The barren Spanish countryside passes by my window on one side, and outside the other the rising sun glistens off of the Mediterranean Sea. Having the freedom to wake up and take a train to almost anywhere is one of the best feelings in the world. If I had to pick any way to get around, it would be by train.
I woke up early and felt restless. So I took the metro to the train station, Sants Estacio, and in five minutes I had a cheap ticket to Costa Brava, a paradise two hours from the city. Â Costa Brava is the rugged coastline that leads up to the border of France, stretching from Blanes to Port Bou.
I chose Blanes for its close proximity but it still didn’t let me down. I got off at the train station and typical to the fall months it was a chilly morning, but warmed up quickly once the sun made its way over the jagged hills. After getting on a bus I hoped was the right one, I got off right where the water became visible.
Blanes has three kilometers of beautiful beaches backed by the sharp contrast of stony mountains and cliffs that lead into the sea. The water is the ideal blue green color and so clear and gentle that when you swim it looks like a pool, making it popular among snorkelers. Charming white washed and blue buildings line the shoreline, and on the beach are little fishing boats of every color.
I realized recently the importance of doing things on my own. Of course it’s nice to be with friends, but I’ve found especially living in a big city, moments of quiet to myself are hard to find. And not to mention it’s nice to be able to get up and go without any plan whatsoever. Sometimes we just need to shut off our phones, leave our daily routines and live in the moment, whether it’s for a few short minutes or a whole day.
For the entire day I lay on the beach and read and swam when I got warm. At one part of the beach, a sand bar lead out to a cliff in the middle of the water. Climbing the rock stairs carved into it, I reached the top and turned to face a perfect view of the town. With my back to the town, I looked out on the water that surrounded the rocks and went on for miles, giving the illusion of being on a ship in the middle of the sea.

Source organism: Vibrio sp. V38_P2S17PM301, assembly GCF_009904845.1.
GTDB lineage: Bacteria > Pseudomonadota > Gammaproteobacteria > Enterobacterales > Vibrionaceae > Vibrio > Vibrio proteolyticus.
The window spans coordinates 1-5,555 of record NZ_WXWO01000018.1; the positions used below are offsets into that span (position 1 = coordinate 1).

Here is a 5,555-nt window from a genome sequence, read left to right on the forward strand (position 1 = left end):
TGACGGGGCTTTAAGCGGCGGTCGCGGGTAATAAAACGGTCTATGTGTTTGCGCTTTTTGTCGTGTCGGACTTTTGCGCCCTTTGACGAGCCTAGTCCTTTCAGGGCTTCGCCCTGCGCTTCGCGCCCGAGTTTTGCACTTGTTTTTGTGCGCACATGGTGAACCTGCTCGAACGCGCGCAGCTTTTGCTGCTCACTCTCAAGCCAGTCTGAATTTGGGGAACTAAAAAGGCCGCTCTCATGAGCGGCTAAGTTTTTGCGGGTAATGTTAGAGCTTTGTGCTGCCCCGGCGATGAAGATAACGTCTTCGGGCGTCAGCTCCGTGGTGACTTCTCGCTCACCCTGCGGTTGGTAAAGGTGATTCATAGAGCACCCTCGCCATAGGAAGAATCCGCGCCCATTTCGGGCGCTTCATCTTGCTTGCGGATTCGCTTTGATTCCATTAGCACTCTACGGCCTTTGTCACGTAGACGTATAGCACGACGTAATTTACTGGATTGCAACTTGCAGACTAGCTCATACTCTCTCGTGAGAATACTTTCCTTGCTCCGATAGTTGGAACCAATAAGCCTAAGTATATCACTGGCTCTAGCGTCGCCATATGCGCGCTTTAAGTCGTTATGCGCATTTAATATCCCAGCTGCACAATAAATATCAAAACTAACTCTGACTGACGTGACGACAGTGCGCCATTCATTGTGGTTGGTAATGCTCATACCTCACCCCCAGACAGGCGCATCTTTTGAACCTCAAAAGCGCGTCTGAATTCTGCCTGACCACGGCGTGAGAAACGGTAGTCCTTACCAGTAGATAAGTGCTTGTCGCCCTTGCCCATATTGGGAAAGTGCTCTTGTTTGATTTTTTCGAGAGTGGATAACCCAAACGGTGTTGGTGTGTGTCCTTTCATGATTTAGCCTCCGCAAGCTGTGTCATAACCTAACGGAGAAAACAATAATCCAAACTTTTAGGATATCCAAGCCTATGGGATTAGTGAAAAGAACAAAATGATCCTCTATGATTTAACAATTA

It was a nice escape after finals week, since I had three in two days. Yes, while studying abroad you are supposed to go to school, but I’ve found the grading system to be a lot different than I’m used to. Grades are on a scale of one to 10, but it is nearly impossible to ever reach the highest mark of a 10. The teaching and evaluation style are much more objective, and two of my midterms were just twenty multiple-choice questions. That may sound short and sweet, but being evaluated on half of an economics course in twenty questions isn’t so fun.
As November rolls around, I have the feeling my time here will quickly fly by. In two weeks, I’ll be going to Paris with my study abroad program, and then a week later to Venice. I know a lot of students who have left Barcelona every single weekend to go to other places, but for me I came to see Spain, not the whole world in one trip.
People come to study abroad with a lot of different visions and for a lot of different reasons. For me I knew I wanted to understand and live the Spanish culture, but the rest was unclear. Now, halfway through my journey, I can see this semester has taught me how to be independent. I don’t have my family or any familiar friends to rely on here, and I have to get around a city on my own every single day. I realize now I used to underestimate myself. I used to be afraid to go new places on my own and I always felt like I needed to ask someone “do you think this is ok?” or “am I doing this right?”
I guess you could say I started to become a little bit more of a grown up on this trip, which is kind of scary, but at some point it happens to all of us. Although on a day-to-day basis we might not notice it, one day you look back and realize how much you and your world have changed, and it’s a nice feeling to go about things everyday with more confidence than ever before.